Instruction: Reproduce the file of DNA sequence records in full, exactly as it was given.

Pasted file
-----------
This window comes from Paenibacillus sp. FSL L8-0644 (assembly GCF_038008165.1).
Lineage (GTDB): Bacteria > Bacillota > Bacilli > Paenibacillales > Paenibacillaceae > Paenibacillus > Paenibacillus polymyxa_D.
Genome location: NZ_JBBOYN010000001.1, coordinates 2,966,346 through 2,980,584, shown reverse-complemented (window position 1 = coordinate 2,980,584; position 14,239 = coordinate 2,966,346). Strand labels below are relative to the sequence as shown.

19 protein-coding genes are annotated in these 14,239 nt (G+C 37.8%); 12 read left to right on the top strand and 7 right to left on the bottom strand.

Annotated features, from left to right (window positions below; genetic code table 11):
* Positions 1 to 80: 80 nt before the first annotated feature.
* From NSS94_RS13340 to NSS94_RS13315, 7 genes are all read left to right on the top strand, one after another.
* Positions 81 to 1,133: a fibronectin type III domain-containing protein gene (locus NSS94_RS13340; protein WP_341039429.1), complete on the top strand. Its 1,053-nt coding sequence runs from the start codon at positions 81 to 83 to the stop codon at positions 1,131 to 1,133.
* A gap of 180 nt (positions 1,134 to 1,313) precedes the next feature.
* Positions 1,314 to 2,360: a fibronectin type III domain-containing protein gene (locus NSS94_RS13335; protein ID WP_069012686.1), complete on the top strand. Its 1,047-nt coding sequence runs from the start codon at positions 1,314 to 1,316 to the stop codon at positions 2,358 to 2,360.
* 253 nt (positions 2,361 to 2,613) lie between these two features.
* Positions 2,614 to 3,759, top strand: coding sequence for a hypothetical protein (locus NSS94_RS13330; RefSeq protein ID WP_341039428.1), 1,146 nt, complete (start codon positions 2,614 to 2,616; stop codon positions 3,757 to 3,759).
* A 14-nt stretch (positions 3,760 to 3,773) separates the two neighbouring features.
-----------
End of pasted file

This window comes from Paenibacillus sp. FSL L8-0644 (assembly GCF_038008165.1).
Lineage (GTDB): Bacteria > Bacillota > Bacilli > Paenibacillales > Paenibacillaceae > Paenibacillus > Paenibacillus polymyxa_D.
Genome location: NZ_JBBOYN010000001.1, coordinates 2,966,346 through 2,980,584, shown reverse-complemented (window position 1 = coordinate 2,980,584; position 14,239 = coordinate 2,966,346). Strand labels below are relative to the sequence as shown.

19 protein-coding genes are annotated in these 14,239 nt (G+C 37.8%); 12 read left to right on the top strand and 7 right to left on the bottom strand.

Annotated features, from left to right (window positions below; genetic code table 11):
* Positions 1 to 80: 80 nt before the first annotated feature.
* From NSS94_RS13340 to NSS94_RS13315, 7 genes are all read left to right on the top strand, one after another.
* Positions 81 to 1,133: a fibronectin type III domain-containing protein gene (locus NSS94_RS13340; protein WP_341039429.1), complete on the top strand. Its 1,053-nt coding sequence runs from the start codon at positions 81 to 83 to the stop codon at positions 1,131 to 1,133.
* A gap of 180 nt (positions 1,134 to 1,313) precedes the next feature.
* Positions 1,314 to 2,360: a fibronectin type III domain-containing protein gene (locus NSS94_RS13335; protein ID WP_069012686.1), complete on the top strand. Its 1,047-nt coding sequence runs from the start codon at positions 1,314 to 1,316 to the stop codon at positions 2,358 to 2,360.
* 253 nt (positions 2,361 to 2,613) lie between these two features.
* Positions 2,614 to 3,759, top strand: coding sequence for a hypothetical protein (locus NSS94_RS13330; RefSeq protein ID WP_341039428.1), 1,146 nt, complete (start codon positions 2,614 to 2,616; stop codon positions 3,757 to 3,759).
* A 14-nt stretch (positions 3,760 to 3,773) separates the two neighbouring features.